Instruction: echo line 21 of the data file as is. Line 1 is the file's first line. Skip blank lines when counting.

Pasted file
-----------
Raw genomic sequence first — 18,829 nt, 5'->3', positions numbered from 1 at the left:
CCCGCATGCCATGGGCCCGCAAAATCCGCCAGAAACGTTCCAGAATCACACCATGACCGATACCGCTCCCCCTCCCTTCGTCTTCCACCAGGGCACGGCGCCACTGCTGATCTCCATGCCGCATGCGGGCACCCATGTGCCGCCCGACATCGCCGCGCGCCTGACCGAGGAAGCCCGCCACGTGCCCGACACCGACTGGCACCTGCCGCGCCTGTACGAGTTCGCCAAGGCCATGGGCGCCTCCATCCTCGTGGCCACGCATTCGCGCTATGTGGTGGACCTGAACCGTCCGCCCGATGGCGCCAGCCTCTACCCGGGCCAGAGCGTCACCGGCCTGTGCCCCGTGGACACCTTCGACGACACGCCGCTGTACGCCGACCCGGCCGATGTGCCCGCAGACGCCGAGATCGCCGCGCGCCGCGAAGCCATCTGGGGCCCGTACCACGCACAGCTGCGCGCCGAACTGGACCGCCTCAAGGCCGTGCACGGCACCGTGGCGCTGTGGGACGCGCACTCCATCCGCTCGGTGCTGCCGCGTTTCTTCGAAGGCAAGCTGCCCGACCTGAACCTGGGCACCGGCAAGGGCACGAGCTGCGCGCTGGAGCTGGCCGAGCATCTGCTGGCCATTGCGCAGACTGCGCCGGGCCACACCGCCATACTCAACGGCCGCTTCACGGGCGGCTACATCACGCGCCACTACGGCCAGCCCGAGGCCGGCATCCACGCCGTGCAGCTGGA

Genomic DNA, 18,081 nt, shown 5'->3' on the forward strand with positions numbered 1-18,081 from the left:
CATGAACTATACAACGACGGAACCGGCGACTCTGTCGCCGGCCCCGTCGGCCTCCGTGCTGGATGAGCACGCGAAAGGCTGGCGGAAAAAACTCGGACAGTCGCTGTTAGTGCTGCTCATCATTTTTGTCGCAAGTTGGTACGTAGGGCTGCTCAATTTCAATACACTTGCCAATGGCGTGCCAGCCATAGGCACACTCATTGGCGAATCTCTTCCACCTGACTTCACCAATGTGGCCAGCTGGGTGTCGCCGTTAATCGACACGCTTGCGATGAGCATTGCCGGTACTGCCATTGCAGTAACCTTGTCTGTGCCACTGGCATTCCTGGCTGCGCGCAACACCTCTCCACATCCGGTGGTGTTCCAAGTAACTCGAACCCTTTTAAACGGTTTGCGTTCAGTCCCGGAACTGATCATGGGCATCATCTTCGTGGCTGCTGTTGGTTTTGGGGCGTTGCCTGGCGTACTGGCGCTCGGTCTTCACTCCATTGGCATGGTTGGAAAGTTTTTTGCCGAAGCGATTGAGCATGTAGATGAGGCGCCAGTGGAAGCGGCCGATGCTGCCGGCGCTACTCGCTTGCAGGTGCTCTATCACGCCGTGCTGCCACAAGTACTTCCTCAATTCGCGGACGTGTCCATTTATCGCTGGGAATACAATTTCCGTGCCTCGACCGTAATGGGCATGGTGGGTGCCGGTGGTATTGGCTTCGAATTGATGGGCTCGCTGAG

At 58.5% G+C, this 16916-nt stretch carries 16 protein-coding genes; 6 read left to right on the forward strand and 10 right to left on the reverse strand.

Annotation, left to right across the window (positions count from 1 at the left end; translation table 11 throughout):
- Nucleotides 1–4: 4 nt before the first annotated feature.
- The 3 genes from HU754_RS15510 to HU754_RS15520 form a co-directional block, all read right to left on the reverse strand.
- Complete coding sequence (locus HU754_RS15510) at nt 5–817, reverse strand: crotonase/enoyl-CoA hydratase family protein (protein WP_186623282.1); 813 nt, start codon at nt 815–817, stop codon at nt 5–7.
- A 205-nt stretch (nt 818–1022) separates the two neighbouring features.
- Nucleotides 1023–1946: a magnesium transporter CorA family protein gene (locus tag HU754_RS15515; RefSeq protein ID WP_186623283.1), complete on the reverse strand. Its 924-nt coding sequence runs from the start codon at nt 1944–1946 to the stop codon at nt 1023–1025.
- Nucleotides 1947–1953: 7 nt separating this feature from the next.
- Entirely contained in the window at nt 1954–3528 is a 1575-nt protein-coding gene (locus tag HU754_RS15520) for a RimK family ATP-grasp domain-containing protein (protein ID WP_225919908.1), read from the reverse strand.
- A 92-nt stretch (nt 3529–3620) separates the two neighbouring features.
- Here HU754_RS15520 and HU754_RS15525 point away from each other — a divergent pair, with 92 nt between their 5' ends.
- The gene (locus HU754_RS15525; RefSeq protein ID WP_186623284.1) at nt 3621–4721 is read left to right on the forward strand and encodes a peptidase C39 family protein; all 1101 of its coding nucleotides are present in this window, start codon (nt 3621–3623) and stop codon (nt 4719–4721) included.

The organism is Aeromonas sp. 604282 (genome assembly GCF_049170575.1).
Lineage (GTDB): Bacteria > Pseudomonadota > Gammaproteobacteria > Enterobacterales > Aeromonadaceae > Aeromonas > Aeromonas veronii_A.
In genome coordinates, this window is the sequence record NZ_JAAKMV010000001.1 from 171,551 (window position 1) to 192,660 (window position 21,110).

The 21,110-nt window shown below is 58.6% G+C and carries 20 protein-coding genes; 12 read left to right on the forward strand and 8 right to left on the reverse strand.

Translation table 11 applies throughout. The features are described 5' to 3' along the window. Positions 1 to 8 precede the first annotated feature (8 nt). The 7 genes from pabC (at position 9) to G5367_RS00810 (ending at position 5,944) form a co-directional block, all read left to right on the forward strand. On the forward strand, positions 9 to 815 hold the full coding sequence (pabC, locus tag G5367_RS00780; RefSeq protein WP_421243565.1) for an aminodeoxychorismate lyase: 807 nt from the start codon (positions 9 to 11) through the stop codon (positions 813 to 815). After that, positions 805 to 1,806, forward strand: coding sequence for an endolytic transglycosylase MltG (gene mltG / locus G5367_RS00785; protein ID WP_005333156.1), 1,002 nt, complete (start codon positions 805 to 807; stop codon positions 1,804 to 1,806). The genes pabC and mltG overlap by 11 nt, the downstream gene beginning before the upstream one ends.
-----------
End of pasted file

Translation table 11 applies throughout. The features are described 5' to 3' along the window. Positions 1 to 8 precede the first annotated feature (8 nt). The 7 genes from pabC (at position 9) to G5367_RS00810 (ending at position 5,944) form a co-directional block, all read left to right on the forward strand. On the forward strand, positions 9 to 815 hold the full coding sequence (pabC, locus tag G5367_RS00780; RefSeq protein WP_421243565.1) for an aminodeoxychorismate lyase: 807 nt from the start codon (positions 9 to 11) through the stop codon (positions 813 to 815). After that, positions 805 to 1,806, forward strand: coding sequence for an endolytic transglycosylase MltG (gene mltG / locus G5367_RS00785; protein ID WP_005333156.1), 1,002 nt, complete (start codon positions 805 to 807; stop codon positions 1,804 to 1,806). The genes pabC and mltG overlap by 11 nt, the downstream gene beginning before the upstream one ends.